“I don’t want the public to see the world they live in while they’re in the Park (Disneyland). I want them to feel they’re in another world.” – Walt Disney
Creative energy feels like a force you can’t control.
When I’m writing, sometimes the words pour out of me like a rushing river, as if I’m just the passenger on an inflatable boat along for the ride.
Other times the words are like a painfully slow drip from the faucet, squeezing out with an effort that makes me question their worth.
Writer Anne Lamott’s famous advice is, even if the writing is terrible, “Butt in chair. Just do it.”
Who am I to question Ms. Lamott?
This week, my family took a trip to Disneyland. Talk about creativity on display in full form; Disney was nothing short of a creative genius.
Since creativity breeds art and art evokes emotion, I thought I would reflect on the range of emotions that I felt while having the Disney experience.
Overwhelming sentimentality as we stood in line to meet the Frozen characters. We were surrounded by movie screens playing well-known songs and scenes from Disney movies, and watching my kids stare at the screens in awe, I got a little choked up.
Sheer joy when I witnessed my daughter’s excitement over meeting Anna and Elsa. Yep, not sure who was happier about the encounter. My daughter, or me.
Embarrassment in the Turtle Talk with Crush show. Parents, heed my warning: If your child is currently obsessed with butts, poop, and flatulence (not to generalize, but 5-year-old boys tend to be particularly susceptible to this obsession), by no means allow them to have the microphone during this show, lest you have to claim your child after he makes fart noises to a room full of people.
Exhilaration on my all-time favorite ride, Soaring Over the World. Whenever I feel the itch to travel to India, maybe I can scratch it with this ride.
Delight to notice the crescendo of music in the background as we ate lunch. I’d forgotten how music is used to set the tone at the park.
Concern over whether my daughter will nap in the stroller since she is so obviously exhausted from the late night traveling the night before. Relief when she gives in to her fatigue.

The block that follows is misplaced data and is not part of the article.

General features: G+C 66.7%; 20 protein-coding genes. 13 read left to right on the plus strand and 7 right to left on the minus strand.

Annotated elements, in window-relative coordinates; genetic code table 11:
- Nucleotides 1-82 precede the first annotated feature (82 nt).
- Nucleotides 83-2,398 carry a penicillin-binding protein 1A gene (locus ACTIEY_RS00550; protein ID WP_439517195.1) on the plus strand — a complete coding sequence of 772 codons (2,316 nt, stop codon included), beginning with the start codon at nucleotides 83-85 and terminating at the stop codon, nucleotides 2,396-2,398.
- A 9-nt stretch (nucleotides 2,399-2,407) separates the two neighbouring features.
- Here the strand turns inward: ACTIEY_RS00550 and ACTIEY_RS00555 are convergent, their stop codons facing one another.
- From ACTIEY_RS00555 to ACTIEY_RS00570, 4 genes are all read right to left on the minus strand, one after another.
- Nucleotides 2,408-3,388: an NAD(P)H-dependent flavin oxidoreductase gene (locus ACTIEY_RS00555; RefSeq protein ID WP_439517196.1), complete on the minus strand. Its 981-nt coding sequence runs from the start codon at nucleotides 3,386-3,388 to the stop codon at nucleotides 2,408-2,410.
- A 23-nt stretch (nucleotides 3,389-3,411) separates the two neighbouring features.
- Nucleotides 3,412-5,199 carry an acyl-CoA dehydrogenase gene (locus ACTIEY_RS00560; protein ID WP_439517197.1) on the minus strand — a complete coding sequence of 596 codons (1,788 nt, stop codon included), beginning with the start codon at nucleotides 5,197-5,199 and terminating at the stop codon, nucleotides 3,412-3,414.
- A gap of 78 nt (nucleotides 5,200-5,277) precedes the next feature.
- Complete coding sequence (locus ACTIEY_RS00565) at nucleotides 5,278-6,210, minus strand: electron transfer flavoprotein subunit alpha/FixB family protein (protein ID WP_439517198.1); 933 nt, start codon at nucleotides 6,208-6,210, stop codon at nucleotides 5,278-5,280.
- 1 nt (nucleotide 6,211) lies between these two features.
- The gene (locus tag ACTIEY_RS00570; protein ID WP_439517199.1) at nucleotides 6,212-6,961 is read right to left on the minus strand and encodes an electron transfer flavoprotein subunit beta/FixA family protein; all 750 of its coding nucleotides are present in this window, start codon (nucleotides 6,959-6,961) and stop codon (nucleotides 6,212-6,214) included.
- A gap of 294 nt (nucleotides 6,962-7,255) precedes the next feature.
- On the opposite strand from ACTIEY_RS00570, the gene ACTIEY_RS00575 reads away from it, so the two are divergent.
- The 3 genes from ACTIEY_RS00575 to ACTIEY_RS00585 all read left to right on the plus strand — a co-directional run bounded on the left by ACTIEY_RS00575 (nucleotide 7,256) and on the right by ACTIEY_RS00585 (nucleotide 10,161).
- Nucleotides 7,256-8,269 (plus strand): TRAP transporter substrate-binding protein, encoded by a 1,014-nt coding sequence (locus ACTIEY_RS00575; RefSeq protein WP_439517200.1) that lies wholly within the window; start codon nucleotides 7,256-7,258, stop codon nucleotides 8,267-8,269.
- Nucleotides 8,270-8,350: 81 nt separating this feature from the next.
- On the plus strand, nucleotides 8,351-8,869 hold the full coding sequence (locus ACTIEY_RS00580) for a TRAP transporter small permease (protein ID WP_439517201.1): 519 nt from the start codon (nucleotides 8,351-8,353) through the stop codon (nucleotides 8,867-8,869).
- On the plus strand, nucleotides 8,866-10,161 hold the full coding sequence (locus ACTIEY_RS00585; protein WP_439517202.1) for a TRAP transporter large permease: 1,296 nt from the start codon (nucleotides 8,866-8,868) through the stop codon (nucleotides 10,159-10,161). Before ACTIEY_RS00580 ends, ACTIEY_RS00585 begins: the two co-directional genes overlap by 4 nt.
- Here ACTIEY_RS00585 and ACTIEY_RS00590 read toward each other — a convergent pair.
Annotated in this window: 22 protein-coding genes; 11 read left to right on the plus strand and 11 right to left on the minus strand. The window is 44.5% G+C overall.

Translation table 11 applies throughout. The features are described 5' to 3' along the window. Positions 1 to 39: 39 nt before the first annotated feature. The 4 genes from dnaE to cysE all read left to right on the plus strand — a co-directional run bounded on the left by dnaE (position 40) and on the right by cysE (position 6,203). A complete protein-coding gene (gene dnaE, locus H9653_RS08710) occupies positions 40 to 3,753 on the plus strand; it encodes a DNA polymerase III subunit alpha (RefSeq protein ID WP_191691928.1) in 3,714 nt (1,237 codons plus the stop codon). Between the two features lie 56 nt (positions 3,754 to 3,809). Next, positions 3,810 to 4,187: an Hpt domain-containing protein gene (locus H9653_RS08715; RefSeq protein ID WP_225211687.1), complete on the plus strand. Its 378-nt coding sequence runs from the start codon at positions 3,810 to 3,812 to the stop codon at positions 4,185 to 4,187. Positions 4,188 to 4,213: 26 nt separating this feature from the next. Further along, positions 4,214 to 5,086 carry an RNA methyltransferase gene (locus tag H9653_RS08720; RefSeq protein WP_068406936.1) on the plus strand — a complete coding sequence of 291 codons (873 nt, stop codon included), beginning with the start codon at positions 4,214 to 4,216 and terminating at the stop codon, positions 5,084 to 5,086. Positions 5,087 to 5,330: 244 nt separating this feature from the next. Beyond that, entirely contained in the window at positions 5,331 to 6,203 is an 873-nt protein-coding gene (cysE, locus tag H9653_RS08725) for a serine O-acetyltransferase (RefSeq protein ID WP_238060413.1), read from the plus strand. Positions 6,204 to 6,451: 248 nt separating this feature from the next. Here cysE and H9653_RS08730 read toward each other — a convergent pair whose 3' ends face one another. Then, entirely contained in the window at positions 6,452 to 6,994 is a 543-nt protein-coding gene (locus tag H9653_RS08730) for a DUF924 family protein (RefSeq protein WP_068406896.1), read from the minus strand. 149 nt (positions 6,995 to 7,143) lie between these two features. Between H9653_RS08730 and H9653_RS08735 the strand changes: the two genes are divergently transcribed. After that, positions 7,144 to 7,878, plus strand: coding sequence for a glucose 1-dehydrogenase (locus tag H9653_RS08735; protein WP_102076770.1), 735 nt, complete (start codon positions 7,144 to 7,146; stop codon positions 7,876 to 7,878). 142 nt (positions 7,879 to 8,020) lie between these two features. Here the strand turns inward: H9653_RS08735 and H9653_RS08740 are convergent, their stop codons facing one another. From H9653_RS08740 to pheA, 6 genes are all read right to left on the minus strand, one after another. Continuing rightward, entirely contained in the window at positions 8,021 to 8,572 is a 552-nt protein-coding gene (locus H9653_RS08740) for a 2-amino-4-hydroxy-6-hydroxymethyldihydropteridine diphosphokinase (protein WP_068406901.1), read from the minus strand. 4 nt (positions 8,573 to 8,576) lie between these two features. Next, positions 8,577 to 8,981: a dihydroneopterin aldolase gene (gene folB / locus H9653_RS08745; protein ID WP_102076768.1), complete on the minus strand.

Pride that my little guy is willing to bravely go on Splash Mountain for the first time. Appreciation that my mom is willing to watch my daughter while I act like a Big Kid wanting to go on the ride. Excitement that the line for the ride takes less than five minutes.
Empathy for the mom dealing with three daughters that all came from the Bibbidi Bobbidi Boutique. That couldn’t have been cheap. My empathy grows for her when one of the daughters starts throwing a fit and I can almost see the smoke coming out of the moms’ ears.
Amusement as my son exits Thunder Mountain, when he declares to the next people getting on, “Be sure to enjoy the ride. It’s awesome!”
Wonder when I discuss with my parents the last time we went on Tom Sawyer’s Island, and my Dad mentions that he remembers the last time he went on it as a child. I realize that part of the magic of Disneyland is in the memories that are made in generation after generation.
Exhaustion as the day comes to a close but we reluctantly go on one final ride.
But the overarching theme of the day was gratitude.
I felt grateful to make such wonderful memories with my family, grateful for every moment I witnessed joy on my children’s faces, and grateful for every moment I felt like a kid again.
Walt Disney did it right. The feelings that Disneyland evokes makes you feel that you’re in another world – the forgotten world of childhood innocence. True art, be it a book, a movie, or an amusement park, moves us and transports us to a new world.
Disney is quoted as saying, “Somehow I can’t believe there are any heights that can’t be scaled by a man who knows the secrets of making dreams come true. This special secret, it seems to me, can be summarized in four Cs. They are curiosity, confidence, courage, and constancy.”
I would add one more C to Disney’s success: Creativity.
Now I shall end this post, as the final drops come out of the faucet.
I planted my butt in the chair and used the fifth C today, yet still managed to make the word “butt” appear four times in this dang post.